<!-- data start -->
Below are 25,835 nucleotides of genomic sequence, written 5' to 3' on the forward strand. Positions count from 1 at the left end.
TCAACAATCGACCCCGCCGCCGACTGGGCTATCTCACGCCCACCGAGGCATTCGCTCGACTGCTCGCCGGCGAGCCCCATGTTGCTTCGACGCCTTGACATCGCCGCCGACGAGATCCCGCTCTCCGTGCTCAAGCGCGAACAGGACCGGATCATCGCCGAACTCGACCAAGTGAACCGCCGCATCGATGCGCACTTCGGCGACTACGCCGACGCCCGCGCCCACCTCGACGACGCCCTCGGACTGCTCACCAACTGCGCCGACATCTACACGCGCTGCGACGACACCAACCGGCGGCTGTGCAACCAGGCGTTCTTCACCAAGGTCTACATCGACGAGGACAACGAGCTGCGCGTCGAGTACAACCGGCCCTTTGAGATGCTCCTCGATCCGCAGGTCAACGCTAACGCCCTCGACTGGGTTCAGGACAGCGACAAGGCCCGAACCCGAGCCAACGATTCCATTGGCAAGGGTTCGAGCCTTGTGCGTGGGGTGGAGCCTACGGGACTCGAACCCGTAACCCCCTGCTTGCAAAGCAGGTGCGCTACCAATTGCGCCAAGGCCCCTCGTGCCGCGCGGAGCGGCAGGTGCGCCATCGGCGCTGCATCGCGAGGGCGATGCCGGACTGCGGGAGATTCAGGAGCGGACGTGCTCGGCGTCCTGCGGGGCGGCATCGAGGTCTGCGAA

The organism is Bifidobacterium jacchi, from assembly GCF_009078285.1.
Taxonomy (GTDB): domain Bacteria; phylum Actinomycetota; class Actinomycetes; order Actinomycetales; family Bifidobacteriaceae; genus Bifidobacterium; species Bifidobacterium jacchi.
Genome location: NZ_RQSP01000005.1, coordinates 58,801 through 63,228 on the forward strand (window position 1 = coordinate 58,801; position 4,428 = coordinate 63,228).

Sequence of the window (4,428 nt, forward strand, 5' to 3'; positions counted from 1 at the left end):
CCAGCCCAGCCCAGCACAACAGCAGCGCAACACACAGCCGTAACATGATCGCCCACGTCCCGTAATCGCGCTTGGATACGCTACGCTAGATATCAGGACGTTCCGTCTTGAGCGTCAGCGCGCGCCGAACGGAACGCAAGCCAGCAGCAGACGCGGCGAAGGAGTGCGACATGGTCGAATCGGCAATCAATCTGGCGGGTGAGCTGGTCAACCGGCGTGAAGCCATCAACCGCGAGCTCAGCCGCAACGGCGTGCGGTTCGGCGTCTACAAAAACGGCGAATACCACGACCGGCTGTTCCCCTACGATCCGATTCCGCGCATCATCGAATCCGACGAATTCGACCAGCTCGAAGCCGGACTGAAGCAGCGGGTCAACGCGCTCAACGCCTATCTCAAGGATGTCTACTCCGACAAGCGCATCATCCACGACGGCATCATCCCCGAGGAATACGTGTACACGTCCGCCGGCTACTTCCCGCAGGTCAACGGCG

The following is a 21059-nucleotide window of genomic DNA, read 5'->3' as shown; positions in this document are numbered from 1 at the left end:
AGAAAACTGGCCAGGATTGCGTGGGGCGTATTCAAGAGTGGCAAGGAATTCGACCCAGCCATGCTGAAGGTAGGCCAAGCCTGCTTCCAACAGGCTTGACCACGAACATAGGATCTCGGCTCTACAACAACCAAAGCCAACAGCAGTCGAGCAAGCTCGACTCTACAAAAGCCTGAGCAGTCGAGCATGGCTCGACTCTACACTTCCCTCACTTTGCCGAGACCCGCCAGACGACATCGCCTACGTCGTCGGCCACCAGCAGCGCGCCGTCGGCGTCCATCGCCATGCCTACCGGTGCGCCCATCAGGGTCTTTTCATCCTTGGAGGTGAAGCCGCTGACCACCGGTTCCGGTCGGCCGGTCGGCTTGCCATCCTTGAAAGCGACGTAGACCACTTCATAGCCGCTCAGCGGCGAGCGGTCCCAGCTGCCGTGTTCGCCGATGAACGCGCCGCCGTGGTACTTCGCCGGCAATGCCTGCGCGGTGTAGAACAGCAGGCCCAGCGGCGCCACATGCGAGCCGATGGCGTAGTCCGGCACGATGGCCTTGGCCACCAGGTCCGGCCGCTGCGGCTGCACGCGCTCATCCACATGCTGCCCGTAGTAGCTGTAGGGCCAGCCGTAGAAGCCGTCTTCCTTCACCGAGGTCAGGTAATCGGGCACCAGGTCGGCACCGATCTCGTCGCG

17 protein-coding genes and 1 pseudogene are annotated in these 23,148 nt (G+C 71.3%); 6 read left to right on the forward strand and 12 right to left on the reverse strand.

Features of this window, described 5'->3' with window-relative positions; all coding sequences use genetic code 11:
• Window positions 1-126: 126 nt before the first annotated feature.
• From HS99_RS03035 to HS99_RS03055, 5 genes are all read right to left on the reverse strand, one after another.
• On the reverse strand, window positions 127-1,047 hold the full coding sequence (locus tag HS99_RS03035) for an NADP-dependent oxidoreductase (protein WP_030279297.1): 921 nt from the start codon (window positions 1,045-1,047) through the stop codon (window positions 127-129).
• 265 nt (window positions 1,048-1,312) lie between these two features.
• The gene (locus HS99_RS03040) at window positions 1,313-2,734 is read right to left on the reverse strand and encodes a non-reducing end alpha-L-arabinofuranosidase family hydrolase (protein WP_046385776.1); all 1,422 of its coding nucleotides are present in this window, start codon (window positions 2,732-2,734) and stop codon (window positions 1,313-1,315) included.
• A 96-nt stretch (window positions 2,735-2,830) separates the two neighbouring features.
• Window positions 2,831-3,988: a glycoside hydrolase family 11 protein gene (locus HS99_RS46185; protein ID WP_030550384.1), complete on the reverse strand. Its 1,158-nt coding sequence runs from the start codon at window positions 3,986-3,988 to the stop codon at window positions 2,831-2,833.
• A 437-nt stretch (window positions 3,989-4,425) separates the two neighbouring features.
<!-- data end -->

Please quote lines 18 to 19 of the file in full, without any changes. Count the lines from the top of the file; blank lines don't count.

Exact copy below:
• Window positions 2,831-3,988: a glycoside hydrolase family 11 protein gene (locus HS99_RS46185; protein ID WP_030550384.1), complete on the reverse strand. Its 1,158-nt coding sequence runs from the start codon at window positions 3,986-3,988 to the stop codon at window positions 2,831-2,833.
• A 437-nt stretch (window positions 3,989-4,425) separates the two neighbouring features.